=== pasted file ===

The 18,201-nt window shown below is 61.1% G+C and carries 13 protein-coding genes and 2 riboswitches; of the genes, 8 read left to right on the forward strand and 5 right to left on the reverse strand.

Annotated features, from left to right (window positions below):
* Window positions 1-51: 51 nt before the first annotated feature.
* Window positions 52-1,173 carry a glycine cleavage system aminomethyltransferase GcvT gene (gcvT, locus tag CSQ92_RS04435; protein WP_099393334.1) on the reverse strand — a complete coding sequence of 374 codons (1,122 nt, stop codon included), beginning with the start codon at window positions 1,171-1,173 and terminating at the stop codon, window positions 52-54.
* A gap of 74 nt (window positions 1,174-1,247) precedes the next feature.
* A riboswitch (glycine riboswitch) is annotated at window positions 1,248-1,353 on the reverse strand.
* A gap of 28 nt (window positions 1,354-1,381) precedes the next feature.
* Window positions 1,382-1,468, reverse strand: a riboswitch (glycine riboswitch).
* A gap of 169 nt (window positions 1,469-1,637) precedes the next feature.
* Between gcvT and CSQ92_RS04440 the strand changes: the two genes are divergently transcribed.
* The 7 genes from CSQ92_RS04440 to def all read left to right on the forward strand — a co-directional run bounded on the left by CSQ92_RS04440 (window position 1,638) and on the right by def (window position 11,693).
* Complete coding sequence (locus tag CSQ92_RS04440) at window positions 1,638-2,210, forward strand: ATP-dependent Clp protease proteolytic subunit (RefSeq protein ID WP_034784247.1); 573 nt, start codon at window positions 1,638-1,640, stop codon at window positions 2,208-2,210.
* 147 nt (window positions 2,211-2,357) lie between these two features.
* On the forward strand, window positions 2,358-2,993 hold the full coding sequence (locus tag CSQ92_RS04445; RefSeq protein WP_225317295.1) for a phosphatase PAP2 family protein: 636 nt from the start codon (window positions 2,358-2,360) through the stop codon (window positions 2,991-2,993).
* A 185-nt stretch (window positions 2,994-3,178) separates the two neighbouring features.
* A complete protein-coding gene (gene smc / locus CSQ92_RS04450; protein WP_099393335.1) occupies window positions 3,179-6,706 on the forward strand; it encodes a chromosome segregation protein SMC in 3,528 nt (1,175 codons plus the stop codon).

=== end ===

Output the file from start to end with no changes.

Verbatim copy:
The 18,201-nt window shown below is 61.1% G+C and carries 13 protein-coding genes and 2 riboswitches; of the genes, 8 read left to right on the forward strand and 5 right to left on the reverse strand.

Annotated features, from left to right (window positions below):
* Window positions 1-51: 51 nt before the first annotated feature.
* Window positions 52-1,173 carry a glycine cleavage system aminomethyltransferase GcvT gene (gcvT, locus tag CSQ92_RS04435; protein WP_099393334.1) on the reverse strand — a complete coding sequence of 374 codons (1,122 nt, stop codon included), beginning with the start codon at window positions 1,171-1,173 and terminating at the stop codon, window positions 52-54.
* A gap of 74 nt (window positions 1,174-1,247) precedes the next feature.
* A riboswitch (glycine riboswitch) is annotated at window positions 1,248-1,353 on the reverse strand.
* A gap of 28 nt (window positions 1,354-1,381) precedes the next feature.
* Window positions 1,382-1,468, reverse strand: a riboswitch (glycine riboswitch).
* A gap of 169 nt (window positions 1,469-1,637) precedes the next feature.
* Between gcvT and CSQ92_RS04440 the strand changes: the two genes are divergently transcribed.
* The 7 genes from CSQ92_RS04440 to def all read left to right on the forward strand — a co-directional run bounded on the left by CSQ92_RS04440 (window position 1,638) and on the right by def (window position 11,693).
* Complete coding sequence (locus tag CSQ92_RS04440) at window positions 1,638-2,210, forward strand: ATP-dependent Clp protease proteolytic subunit (RefSeq protein ID WP_034784247.1); 573 nt, start codon at window positions 1,638-1,640, stop codon at window positions 2,208-2,210.
* 147 nt (window positions 2,211-2,357) lie between these two features.
* On the forward strand, window positions 2,358-2,993 hold the full coding sequence (locus tag CSQ92_RS04445; RefSeq protein WP_225317295.1) for a phosphatase PAP2 family protein: 636 nt from the start codon (window positions 2,358-2,360) through the stop codon (window positions 2,991-2,993).
* A 185-nt stretch (window positions 2,994-3,178) separates the two neighbouring features.
* A complete protein-coding gene (gene smc / locus CSQ92_RS04450; protein WP_099393335.1) occupies window positions 3,179-6,706 on the forward strand; it encodes a chromosome segregation protein SMC in 3,528 nt (1,175 codons plus the stop codon).